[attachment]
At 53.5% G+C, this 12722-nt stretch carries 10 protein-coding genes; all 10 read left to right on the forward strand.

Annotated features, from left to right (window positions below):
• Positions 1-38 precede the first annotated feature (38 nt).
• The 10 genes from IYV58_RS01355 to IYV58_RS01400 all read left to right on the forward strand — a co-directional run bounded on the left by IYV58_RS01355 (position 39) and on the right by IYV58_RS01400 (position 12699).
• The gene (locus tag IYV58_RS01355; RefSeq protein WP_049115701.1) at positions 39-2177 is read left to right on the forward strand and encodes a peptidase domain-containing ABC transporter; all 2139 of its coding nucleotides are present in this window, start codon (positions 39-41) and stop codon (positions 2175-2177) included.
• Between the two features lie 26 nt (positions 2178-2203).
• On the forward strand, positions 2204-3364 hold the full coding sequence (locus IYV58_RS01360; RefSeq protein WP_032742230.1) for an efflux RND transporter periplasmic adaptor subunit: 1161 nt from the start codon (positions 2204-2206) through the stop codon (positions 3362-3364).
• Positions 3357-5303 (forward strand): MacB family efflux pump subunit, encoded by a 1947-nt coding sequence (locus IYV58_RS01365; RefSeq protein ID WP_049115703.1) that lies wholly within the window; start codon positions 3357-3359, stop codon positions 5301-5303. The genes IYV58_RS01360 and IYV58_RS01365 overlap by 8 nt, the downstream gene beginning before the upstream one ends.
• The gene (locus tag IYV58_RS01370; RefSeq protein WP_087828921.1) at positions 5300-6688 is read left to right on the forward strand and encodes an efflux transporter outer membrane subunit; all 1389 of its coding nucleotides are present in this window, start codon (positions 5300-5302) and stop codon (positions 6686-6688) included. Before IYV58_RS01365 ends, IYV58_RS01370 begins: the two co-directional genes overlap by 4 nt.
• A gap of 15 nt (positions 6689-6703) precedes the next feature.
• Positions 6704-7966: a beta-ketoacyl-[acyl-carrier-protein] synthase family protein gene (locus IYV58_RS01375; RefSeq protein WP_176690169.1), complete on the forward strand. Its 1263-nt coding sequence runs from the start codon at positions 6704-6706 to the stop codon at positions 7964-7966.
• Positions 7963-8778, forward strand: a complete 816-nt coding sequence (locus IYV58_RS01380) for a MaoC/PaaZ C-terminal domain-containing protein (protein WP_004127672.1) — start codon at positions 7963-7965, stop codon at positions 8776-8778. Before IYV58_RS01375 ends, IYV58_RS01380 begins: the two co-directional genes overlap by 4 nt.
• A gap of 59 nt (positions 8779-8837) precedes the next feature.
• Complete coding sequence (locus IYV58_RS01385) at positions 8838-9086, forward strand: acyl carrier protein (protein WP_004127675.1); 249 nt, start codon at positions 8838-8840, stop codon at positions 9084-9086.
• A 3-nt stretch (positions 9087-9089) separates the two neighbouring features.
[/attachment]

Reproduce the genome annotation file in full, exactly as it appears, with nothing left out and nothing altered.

At 53.5% G+C, this 12722-nt stretch carries 10 protein-coding genes; all 10 read left to right on the forward strand.

Annotated features, from left to right (window positions below):
• Positions 1-38 precede the first annotated feature (38 nt).
• The 10 genes from IYV58_RS01355 to IYV58_RS01400 all read left to right on the forward strand — a co-directional run bounded on the left by IYV58_RS01355 (position 39) and on the right by IYV58_RS01400 (position 12699).
• The gene (locus tag IYV58_RS01355; RefSeq protein WP_049115701.1) at positions 39-2177 is read left to right on the forward strand and encodes a peptidase domain-containing ABC transporter; all 2139 of its coding nucleotides are present in this window, start codon (positions 39-41) and stop codon (positions 2175-2177) included.
• Between the two features lie 26 nt (positions 2178-2203).
• On the forward strand, positions 2204-3364 hold the full coding sequence (locus IYV58_RS01360; RefSeq protein WP_032742230.1) for an efflux RND transporter periplasmic adaptor subunit: 1161 nt from the start codon (positions 2204-2206) through the stop codon (positions 3362-3364).
• Positions 3357-5303 (forward strand): MacB family efflux pump subunit, encoded by a 1947-nt coding sequence (locus IYV58_RS01365; RefSeq protein ID WP_049115703.1) that lies wholly within the window; start codon positions 3357-3359, stop codon positions 5301-5303. The genes IYV58_RS01360 and IYV58_RS01365 overlap by 8 nt, the downstream gene beginning before the upstream one ends.
• The gene (locus tag IYV58_RS01370; RefSeq protein WP_087828921.1) at positions 5300-6688 is read left to right on the forward strand and encodes an efflux transporter outer membrane subunit; all 1389 of its coding nucleotides are present in this window, start codon (positions 5300-5302) and stop codon (positions 6686-6688) included. Before IYV58_RS01365 ends, IYV58_RS01370 begins: the two co-directional genes overlap by 4 nt.
• A gap of 15 nt (positions 6689-6703) precedes the next feature.
• Positions 6704-7966: a beta-ketoacyl-[acyl-carrier-protein] synthase family protein gene (locus IYV58_RS01375; RefSeq protein WP_176690169.1), complete on the forward strand. Its 1263-nt coding sequence runs from the start codon at positions 6704-6706 to the stop codon at positions 7964-7966.
• Positions 7963-8778, forward strand: a complete 816-nt coding sequence (locus IYV58_RS01380) for a MaoC/PaaZ C-terminal domain-containing protein (protein WP_004127672.1) — start codon at positions 7963-7965, stop codon at positions 8776-8778. Before IYV58_RS01375 ends, IYV58_RS01380 begins: the two co-directional genes overlap by 4 nt.
• A gap of 59 nt (positions 8779-8837) precedes the next feature.
• Complete coding sequence (locus IYV58_RS01385) at positions 8838-9086, forward strand: acyl carrier protein (protein WP_004127675.1); 249 nt, start codon at positions 8838-8840, stop codon at positions 9084-9086.
• A 3-nt stretch (positions 9087-9089) separates the two neighbouring features.